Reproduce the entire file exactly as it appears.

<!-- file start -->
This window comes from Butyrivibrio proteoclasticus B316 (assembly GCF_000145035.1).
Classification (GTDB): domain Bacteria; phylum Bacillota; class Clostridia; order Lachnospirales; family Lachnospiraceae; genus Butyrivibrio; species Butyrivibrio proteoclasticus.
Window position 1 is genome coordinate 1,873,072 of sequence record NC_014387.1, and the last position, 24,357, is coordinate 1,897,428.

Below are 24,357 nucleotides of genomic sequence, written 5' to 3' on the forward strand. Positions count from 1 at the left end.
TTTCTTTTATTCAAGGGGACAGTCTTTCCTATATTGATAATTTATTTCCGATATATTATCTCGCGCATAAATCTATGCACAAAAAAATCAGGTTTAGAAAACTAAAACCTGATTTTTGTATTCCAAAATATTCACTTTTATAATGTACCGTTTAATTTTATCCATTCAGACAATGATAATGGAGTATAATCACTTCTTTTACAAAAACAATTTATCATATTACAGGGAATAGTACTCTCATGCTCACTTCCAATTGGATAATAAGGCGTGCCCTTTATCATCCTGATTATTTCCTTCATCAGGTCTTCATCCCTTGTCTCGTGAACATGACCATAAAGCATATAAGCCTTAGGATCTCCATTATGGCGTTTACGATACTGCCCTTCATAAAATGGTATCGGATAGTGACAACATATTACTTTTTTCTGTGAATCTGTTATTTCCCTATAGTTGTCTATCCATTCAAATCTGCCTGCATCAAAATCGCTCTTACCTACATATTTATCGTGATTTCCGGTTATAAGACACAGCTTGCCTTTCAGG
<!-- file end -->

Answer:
This window comes from Butyrivibrio proteoclasticus B316 (assembly GCF_000145035.1).
Classification (GTDB): domain Bacteria; phylum Bacillota; class Clostridia; order Lachnospirales; family Lachnospiraceae; genus Butyrivibrio; species Butyrivibrio proteoclasticus.
Window position 1 is genome coordinate 1,873,072 of sequence record NC_014387.1, and the last position, 24,357, is coordinate 1,897,428.

Below are 24,357 nucleotides of genomic sequence, written 5' to 3' on the forward strand. Positions count from 1 at the left end.
TTTCTTTTATTCAAGGGGACAGTCTTTCCTATATTGATAATTTATTTCCGATATATTATCTCGCGCATAAATCTATGCACAAAAAAATCAGGTTTAGAAAACTAAAACCTGATTTTTGTATTCCAAAATATTCACTTTTATAATGTACCGTTTAATTTTATCCATTCAGACAATGATAATGGAGTATAATCACTTCTTTTACAAAAACAATTTATCATATTACAGGGAATAGTACTCTCATGCTCACTTCCAATTGGATAATAAGGCGTGCCCTTTATCATCCTGATTATTTCCTTCATCAGGTCTTCATCCCTTGTCTCGTGAACATGACCATAAAGCATATAAGCCTTAGGATCTCCATTATGGCGTTTACGATACTGCCCTTCATAAAATGGTATCGGATAGTGACAACATATTACTTTTTTCTGTGAATCTGTTATTTCCCTATAGTTGTCTATCCATTCAAATCTGCCTGCATCAAAATCGCTCTTACCTACATATTTATCGTGATTTCCGGTTATAAGACACAGCTTGCCTTTCAGG